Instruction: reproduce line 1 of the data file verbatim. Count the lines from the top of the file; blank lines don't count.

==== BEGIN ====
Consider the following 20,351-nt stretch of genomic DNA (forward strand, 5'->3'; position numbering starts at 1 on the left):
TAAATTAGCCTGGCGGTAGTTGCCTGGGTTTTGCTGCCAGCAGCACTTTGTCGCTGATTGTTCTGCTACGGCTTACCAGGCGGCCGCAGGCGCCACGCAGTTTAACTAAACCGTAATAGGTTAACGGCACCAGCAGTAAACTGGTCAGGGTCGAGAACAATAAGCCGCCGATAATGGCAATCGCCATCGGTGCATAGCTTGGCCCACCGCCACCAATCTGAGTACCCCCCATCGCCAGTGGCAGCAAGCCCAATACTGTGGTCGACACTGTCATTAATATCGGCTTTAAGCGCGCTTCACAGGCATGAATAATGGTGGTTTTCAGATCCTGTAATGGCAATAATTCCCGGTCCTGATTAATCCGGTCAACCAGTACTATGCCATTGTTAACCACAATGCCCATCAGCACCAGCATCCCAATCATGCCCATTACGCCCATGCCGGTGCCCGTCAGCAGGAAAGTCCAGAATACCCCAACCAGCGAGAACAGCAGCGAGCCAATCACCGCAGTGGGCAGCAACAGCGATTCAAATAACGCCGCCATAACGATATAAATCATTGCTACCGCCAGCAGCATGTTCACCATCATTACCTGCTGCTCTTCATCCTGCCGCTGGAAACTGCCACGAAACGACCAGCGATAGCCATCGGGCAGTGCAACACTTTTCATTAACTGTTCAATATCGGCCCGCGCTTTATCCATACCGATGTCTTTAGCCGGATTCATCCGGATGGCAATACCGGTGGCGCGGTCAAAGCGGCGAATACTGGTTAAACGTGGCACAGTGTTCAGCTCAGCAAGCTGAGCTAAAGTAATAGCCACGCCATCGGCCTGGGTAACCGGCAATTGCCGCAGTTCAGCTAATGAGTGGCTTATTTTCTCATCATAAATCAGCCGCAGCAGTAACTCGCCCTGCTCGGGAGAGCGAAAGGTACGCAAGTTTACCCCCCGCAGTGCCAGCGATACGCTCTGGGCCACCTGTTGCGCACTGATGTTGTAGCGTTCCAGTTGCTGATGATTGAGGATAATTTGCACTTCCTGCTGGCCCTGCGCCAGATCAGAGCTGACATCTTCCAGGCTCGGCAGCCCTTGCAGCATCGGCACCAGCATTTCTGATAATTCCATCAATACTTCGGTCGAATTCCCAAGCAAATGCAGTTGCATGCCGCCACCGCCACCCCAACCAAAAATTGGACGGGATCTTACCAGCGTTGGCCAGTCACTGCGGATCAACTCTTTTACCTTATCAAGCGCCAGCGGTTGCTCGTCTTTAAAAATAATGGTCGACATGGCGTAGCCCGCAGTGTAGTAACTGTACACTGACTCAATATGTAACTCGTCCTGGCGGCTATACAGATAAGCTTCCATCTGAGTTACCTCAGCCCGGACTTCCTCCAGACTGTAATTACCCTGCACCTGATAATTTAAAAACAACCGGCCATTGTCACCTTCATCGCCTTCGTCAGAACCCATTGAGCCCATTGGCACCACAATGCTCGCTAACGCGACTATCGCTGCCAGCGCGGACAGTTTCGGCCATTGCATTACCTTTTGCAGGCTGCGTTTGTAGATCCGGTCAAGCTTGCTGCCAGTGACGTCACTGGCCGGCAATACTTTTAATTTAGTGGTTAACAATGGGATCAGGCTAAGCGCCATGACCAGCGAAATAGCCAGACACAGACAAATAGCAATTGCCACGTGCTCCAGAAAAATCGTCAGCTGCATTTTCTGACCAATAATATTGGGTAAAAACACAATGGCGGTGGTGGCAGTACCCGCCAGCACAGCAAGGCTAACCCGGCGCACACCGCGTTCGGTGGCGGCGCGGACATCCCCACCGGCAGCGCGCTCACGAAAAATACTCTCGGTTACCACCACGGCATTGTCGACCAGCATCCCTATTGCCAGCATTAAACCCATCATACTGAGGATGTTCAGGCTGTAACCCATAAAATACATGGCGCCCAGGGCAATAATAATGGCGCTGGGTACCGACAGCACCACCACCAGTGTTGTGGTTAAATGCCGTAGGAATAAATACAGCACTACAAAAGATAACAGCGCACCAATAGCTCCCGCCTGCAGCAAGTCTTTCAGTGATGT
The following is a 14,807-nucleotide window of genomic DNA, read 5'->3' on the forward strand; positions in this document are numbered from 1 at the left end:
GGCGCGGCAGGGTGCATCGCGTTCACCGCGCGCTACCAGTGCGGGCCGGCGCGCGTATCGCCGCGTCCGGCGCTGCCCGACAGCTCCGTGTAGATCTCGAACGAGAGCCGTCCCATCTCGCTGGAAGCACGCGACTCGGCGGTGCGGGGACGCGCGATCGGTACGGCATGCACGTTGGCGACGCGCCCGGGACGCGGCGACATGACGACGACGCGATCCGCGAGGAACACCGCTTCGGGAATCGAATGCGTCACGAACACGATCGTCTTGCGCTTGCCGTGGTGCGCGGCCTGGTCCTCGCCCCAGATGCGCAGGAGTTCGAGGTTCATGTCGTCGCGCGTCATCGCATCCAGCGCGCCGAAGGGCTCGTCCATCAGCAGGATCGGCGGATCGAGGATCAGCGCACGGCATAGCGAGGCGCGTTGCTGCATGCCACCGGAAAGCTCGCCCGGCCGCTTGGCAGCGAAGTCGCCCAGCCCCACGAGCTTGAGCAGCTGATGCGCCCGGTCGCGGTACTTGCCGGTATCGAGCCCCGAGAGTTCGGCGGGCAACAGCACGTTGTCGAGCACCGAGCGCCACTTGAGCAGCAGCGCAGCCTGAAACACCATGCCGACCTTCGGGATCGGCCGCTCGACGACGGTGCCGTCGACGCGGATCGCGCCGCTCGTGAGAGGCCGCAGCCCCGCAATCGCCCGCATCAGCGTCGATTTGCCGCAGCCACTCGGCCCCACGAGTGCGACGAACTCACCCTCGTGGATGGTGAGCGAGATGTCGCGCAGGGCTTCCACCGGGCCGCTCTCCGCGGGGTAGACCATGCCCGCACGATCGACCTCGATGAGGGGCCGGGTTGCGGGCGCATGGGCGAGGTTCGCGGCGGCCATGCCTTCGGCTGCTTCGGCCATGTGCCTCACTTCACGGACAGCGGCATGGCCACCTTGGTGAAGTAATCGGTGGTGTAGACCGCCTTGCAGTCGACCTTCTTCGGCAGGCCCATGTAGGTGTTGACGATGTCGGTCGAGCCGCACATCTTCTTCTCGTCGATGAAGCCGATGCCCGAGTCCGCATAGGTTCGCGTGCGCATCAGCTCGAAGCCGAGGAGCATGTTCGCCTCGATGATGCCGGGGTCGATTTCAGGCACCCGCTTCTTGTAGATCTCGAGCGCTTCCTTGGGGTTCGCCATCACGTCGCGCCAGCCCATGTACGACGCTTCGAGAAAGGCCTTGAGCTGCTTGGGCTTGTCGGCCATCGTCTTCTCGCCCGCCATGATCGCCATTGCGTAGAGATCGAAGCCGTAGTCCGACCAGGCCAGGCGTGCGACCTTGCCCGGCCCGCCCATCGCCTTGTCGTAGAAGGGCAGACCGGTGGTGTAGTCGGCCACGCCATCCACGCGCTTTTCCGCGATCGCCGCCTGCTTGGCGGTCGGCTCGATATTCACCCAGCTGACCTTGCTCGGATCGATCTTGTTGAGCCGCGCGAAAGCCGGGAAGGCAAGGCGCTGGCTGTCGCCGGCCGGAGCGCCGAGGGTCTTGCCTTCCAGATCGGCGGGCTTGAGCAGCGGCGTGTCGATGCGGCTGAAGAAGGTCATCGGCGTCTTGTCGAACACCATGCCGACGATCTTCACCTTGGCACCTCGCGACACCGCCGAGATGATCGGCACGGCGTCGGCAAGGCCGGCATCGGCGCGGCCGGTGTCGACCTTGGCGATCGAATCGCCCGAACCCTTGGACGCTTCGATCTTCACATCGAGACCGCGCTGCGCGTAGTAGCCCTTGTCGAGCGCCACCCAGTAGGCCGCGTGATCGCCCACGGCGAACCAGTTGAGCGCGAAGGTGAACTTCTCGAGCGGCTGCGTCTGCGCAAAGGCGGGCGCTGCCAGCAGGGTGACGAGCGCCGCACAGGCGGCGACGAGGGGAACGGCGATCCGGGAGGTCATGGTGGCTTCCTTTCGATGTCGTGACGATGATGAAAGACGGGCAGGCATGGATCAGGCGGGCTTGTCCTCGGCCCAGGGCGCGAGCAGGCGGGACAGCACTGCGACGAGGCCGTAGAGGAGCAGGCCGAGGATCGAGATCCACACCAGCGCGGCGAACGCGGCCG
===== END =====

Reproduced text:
Consider the following 20,351-nt stretch of genomic DNA (forward strand, 5'->3'; position numbering starts at 1 on the left):